To either side of the crossing grew the fence. Simon had heard about the border fence for years. But it was still a jarring sight. Narrow steel girders marched in brutal regularity out of sight in both directions. The pillars were thirty feet high, maybe more, and spaced so the wind whistled between them in a constant piercing whine, like a siren, urging Simon to turn back while he still could. Only he didn’t have a choice. Or he would not have made this journey in the first place.

Simon passed the U.S. checkpoint and drove across the bridge. Below flowed the silted gray waters of the Rio Grande.The Mexican border officer took in the dusty car and Simon’s disheveled appearance and directed him to pull over. Simon heaved a silent sigh and did as he was ordered.

The Mexican customs official was dressed in blue—navy trousers, shirt, hat. He circled Simon’s car slowly before saying,

“Your passport.” He examined it carefully. “What is the purpose of your visit to Mexico, señor?”

“I’m making a presentation to the Ojinaga city council.”

The officer glanced at Simon, then the car, and finally the black duffel bag that filled the rear seat.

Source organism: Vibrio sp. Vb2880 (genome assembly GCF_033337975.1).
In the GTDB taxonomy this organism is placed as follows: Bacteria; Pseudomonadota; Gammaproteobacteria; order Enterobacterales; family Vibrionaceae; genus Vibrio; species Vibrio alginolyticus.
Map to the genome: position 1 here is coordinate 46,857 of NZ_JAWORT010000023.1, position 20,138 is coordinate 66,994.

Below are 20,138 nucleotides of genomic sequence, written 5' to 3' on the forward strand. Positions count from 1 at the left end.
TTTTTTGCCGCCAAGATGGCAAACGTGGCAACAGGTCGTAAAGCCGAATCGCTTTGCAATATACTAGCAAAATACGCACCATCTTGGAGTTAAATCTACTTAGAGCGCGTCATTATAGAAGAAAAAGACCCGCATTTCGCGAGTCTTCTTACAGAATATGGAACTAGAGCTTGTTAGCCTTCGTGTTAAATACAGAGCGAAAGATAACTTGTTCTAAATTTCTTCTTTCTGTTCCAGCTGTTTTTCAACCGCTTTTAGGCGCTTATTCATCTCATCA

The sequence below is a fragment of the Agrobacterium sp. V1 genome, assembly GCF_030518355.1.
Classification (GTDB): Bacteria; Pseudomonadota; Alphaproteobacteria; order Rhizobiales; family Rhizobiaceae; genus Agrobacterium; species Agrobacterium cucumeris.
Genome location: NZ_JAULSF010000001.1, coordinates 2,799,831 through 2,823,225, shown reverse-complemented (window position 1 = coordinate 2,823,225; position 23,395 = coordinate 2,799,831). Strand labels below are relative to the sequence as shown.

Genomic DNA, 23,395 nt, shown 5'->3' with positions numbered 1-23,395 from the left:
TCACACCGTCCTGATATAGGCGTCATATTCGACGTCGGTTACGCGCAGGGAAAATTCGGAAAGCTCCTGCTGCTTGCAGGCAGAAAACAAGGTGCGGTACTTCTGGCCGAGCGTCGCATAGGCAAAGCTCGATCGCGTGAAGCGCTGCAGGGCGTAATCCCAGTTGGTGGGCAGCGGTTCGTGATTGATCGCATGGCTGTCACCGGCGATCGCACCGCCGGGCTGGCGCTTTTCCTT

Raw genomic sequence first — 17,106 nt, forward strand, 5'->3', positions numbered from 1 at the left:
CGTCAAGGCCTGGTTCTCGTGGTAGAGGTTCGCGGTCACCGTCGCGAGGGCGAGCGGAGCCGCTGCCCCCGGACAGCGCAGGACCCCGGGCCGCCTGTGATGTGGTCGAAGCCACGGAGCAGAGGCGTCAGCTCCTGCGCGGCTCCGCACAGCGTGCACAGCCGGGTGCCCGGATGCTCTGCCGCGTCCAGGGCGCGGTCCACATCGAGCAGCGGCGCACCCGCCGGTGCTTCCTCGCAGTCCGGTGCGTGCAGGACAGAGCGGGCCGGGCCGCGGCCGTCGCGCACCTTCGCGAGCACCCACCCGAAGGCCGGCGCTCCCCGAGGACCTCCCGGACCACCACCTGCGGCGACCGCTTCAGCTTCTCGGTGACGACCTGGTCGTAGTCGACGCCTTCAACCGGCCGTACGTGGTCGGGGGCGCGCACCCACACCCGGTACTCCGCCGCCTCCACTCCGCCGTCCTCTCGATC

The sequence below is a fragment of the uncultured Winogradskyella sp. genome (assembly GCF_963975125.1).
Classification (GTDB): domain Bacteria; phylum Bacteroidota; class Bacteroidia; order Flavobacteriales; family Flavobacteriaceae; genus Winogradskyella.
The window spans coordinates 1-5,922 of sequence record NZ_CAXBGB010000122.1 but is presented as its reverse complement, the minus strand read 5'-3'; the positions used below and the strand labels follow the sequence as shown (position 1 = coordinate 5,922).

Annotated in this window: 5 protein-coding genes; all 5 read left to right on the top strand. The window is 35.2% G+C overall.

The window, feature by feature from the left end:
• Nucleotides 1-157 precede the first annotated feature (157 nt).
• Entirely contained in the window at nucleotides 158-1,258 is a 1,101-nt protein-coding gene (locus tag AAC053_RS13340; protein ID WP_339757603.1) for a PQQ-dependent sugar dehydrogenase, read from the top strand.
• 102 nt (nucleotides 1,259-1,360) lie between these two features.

“What kind of presentation?”

“My advisor at MIT retired down here last year. We’ve been working on a project together.” He plucked the letter from his shirt pocket and unfolded it along the well-creased lines.

The officer studied it. “Do you read Spanish, Dr . . . . ?”

He started to correct the man, then decided it didn’t matter. The officer had no need to know Simon had dropped out. “Dr. Vasquez, my professor, he translated it.”

“You have cut this very close, señor.” The officer checked his watch. “It says your appointment is in less than two hours.”

“I expected the trip from Boston to take two days. It’s taken four. My car broke down. Twice.”

The officer pointed to the duffel. “What is in the bag?” “Scientific instrumentation.” Simon reached back and unzipped the top.

The Mexican officer frowned over the complicated apparatus. “It looks like a bomb.”

“I know. Or a vacuum cleaner.” He swallowed against a dry throat. “I get that a lot.”

The officer handed back Simon’s passport and letter. “Welcome to Mexico, señor.”

Simon restarted the motor and drove away. He kept his hands tight on the wheel and his eyes on the empty road ahead. There was no need to be afraid. He was not carrying drugs. He was not breaking any law. This time. But the memory of other border crossings kept his heart rate amped to redline as he drove slowly past the snapping flags and the dark federales’ cars.